Can you get the rear tire off without having to remove the fender?

  4. Fritz says:

    Removing the rear tire on bikes with fenders and racks is no problem. Good question.

  5. Smudgemo says:

    Personally, I don’t think you can find a more versatile bike than a steel cross bike. I use mine for daily commutes, child hauling, road rides, and off-road riding including a few fairly sketchy trails. Not everyone cares for drop bars, but that’s pretty easy to change out. I added auxiliary brake levers to my drop bars and find them giving me a nice, upright additional riding position that still allows full use of the brakes.

  6. gwadzilla says:

    although I fancy myself a mountain biker

    I must admit

    cross is cool

  7. Anonymous says:

    Most SS’ers with fenders have forward facing drops. The photo looks like track ends with bolt on hub, and no clearance to get the wheel out without either messing with the fender or removing the axle bolts so the wheel falls out. It looks like a venerable commuter, I”ve been eyeing the XXIX for such duties, but this one appeals more, except the photo looks like the rear wheel would be a pain to remove.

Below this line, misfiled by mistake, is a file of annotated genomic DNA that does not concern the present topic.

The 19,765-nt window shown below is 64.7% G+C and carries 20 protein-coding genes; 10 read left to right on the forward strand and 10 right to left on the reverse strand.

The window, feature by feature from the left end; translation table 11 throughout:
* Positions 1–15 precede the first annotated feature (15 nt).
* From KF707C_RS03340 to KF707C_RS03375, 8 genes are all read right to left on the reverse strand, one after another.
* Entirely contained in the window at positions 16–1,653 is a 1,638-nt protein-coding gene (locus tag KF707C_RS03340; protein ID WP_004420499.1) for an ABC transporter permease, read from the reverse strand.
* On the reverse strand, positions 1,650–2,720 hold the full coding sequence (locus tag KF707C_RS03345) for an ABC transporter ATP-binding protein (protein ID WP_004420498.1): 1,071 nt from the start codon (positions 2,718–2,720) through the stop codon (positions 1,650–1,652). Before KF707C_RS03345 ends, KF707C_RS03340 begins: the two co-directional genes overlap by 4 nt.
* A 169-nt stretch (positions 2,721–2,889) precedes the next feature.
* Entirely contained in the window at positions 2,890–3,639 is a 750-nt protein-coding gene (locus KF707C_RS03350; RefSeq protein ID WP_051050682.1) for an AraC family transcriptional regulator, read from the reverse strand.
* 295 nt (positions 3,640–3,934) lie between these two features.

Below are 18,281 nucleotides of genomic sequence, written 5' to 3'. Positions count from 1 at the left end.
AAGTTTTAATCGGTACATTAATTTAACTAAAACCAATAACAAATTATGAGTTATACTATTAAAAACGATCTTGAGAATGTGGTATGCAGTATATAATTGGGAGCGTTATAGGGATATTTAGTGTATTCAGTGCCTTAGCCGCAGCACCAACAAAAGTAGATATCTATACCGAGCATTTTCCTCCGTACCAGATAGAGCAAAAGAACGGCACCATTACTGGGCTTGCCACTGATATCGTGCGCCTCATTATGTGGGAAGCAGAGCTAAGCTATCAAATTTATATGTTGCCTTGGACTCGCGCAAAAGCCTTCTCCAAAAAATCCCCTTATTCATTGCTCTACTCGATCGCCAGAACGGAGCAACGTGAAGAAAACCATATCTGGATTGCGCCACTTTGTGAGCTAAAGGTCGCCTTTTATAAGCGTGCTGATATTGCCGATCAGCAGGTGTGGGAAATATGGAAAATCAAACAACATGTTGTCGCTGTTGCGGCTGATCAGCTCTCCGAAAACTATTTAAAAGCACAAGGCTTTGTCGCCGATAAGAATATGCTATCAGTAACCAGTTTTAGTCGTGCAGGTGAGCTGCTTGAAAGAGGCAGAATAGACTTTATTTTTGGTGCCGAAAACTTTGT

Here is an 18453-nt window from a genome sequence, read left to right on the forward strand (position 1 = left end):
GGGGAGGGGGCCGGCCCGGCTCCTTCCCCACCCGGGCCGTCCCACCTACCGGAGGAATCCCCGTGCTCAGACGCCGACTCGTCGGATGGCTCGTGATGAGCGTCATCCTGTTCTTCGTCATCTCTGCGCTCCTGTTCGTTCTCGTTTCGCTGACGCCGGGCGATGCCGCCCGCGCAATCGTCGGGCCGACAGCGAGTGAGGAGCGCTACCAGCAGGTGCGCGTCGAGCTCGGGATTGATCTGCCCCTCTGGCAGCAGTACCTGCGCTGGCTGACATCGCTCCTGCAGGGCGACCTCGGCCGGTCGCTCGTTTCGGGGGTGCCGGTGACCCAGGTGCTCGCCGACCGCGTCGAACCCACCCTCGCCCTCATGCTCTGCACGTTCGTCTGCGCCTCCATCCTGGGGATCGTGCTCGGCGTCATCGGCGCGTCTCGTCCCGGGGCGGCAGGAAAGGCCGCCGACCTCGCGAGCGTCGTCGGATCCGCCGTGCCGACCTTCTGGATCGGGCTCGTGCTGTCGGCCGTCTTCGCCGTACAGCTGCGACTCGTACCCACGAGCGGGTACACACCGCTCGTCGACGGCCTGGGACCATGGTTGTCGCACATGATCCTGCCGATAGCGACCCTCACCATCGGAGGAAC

8. Fritz says:

    I’m actually having “issues” with rear wheel removal, partly due to the reasons posted by Anonymous about the rear-facing dropouts. I’ll let you all know what I find out about this in a future update.

  9. Mike in Florida says: